The data from later harvest points were supported by comparative metabolome analyses between the harvests, which additionally indicated complementary variance in stilbene compounds. This important finding highlights that the massive reprogramming of the berry transcriptome in response to the environment includes metabolic pathways underlying quality traits that are essential to the commercial value of the crop. A second comparison involving data of a single harvest from all 11 vineyards revealed that the proportion of genes that were plastic in the grape berry was of a similar magnitude to that previously reported for Drosophila . Interestingly, there was considerable overlap between the functional classifications of both grape and Drosophila lists, with 'translation', 'nucleobase, nucleoside, nucleotide and nucleic acid metabolic processes', 'regulation of gene expression, epigenetic', 'transcription factor activity' and the glutathione S-transferase family being highly represented in the plastic genes of both species. Unsurprisingly, quite distinctive gene functions are also reported for the grape gene set, including several homologs of genes involved in floral transition and organ identify, such as EARLY FLOWERING, CONSTANS, FRIGIDA and SEPALLATA being reported as plastic. Remarkably, the combined expression level signature of these plastic transcripts was demonstrated to be a powerful biomarker largely able to separate berries on the basis of the vineyard in which they were grown - irrespective of their developmental stage. Further studies aimed at ascertaining whether specific transcript changes were associated with groups of vineyards sharing either common agricultural practices or environmental features. Importantly, only the trellising system and the geographical area could be statistically linked to these changes, and the contribution of the four different rootstock genotypes to the plastic expression of berries is only marginal. This is of particular importance when the data are compared with the models of plasticity mentioned earlier, since it indicates that the plastic genes here are exclusively driven by gene regulatory mechanisms, and not allelic differences. In addition, the proportion of plastic genes reported here being similar to those in the more highly genetically diverse Drosophila population, in combination with the nature of the identified genes displaying plasticity, together provide strong evidence in support of the gene regulatory model of plasticity.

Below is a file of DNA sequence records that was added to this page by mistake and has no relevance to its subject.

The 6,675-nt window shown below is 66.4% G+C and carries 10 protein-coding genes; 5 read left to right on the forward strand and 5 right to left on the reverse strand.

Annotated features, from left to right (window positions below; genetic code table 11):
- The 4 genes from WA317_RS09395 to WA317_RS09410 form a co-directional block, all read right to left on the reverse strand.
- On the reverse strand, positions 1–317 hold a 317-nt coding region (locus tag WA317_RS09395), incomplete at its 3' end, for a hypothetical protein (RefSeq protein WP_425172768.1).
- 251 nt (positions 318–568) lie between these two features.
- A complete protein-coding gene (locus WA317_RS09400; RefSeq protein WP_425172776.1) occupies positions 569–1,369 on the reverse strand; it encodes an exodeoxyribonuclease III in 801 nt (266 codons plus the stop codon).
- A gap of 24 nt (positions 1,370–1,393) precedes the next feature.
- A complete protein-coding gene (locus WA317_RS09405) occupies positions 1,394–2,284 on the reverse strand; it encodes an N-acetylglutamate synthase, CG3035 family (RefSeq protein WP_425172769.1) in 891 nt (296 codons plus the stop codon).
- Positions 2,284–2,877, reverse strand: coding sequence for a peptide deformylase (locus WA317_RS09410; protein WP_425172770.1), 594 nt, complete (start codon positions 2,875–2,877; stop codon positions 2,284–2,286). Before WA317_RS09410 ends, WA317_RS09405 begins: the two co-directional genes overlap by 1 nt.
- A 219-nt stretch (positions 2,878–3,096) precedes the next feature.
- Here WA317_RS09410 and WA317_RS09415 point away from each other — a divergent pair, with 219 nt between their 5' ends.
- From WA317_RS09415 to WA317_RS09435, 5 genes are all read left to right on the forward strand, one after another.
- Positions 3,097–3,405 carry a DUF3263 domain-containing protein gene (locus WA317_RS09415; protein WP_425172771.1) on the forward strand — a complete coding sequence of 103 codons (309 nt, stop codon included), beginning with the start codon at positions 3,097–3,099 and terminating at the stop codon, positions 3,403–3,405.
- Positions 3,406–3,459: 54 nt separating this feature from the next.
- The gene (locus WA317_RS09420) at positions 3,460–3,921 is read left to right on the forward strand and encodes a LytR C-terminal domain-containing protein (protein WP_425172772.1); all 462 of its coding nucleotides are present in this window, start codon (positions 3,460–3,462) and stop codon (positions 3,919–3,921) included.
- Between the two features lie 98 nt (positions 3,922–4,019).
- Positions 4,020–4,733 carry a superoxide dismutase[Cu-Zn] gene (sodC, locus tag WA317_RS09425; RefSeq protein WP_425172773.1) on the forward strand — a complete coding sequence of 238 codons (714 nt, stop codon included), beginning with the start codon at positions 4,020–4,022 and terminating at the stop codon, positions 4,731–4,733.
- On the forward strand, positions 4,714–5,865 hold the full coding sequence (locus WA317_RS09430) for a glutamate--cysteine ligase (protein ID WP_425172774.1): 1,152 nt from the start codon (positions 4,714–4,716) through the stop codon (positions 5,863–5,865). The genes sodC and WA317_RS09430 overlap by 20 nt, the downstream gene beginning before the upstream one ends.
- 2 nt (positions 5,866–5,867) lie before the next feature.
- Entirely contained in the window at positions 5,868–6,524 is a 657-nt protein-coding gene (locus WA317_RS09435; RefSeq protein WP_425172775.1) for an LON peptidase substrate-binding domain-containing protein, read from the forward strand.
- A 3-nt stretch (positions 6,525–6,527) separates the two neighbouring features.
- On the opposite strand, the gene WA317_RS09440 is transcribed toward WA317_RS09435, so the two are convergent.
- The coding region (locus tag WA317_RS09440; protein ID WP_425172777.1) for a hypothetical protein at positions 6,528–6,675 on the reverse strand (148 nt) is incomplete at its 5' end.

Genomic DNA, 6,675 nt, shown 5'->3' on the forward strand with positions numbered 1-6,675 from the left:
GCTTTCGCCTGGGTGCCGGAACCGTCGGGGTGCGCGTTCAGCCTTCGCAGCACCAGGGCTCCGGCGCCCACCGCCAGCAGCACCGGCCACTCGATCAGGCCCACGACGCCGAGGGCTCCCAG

As well as providing important input into the debate on the causes of plasticity, these data are likely to be highly important with regard to crop improvement. The data indicate that veraison is a critical period at which the seasonal climate exerts highest effect, whereas micro-environment and agronomic practices are of only marginal importance, with oxidative stress being of particular note at this developmental stage. During later stages of development, the influence of climate wanes and, accordingly, those of the micro-environment and agronomic practices come into their own, with the exception of transcripts associated with secondary metabolism and indeed the metabolites themselves. Many of the plastic genes identified both at veraison and during berry development are likely well worth looking at in the context of the regulation of ripening and, as such, may represent important targets for crop improvement. The recent sequencing of tomato methylome  and the suggested role of epigenetic factors in the ripening process further underscore this statement. As Dal Santo et al. themselves acknowledge, the causality within such associations will certainly require further investigation. Although to date traditional breeding has led to major advances in agriculture, including the green revolution, it remains a relatively inefficient process with an enormous opportunity for improvement. Given that many studies highlight the difficulties in transposing lab results into the field, the need for large-scale in-field testing (of the scale performed by Dal Santo et al.) is great. Their study represents an important benchmark for post-genomics era crop genetics, not only in shedding new light on the decade old questions of mechanisms underlying phenotypic plasticity and canalization, but also for identifying new tools for trait identification and crop improvement.
The authors declare that they have no competing interests.
Work in the Fernie laboratory focused on phenotypic plasticity is funded in the framework of Deutsche Israeli Projekt FE 552/12-1, which is administered by the Deutsche Forschungsgemeinschaft.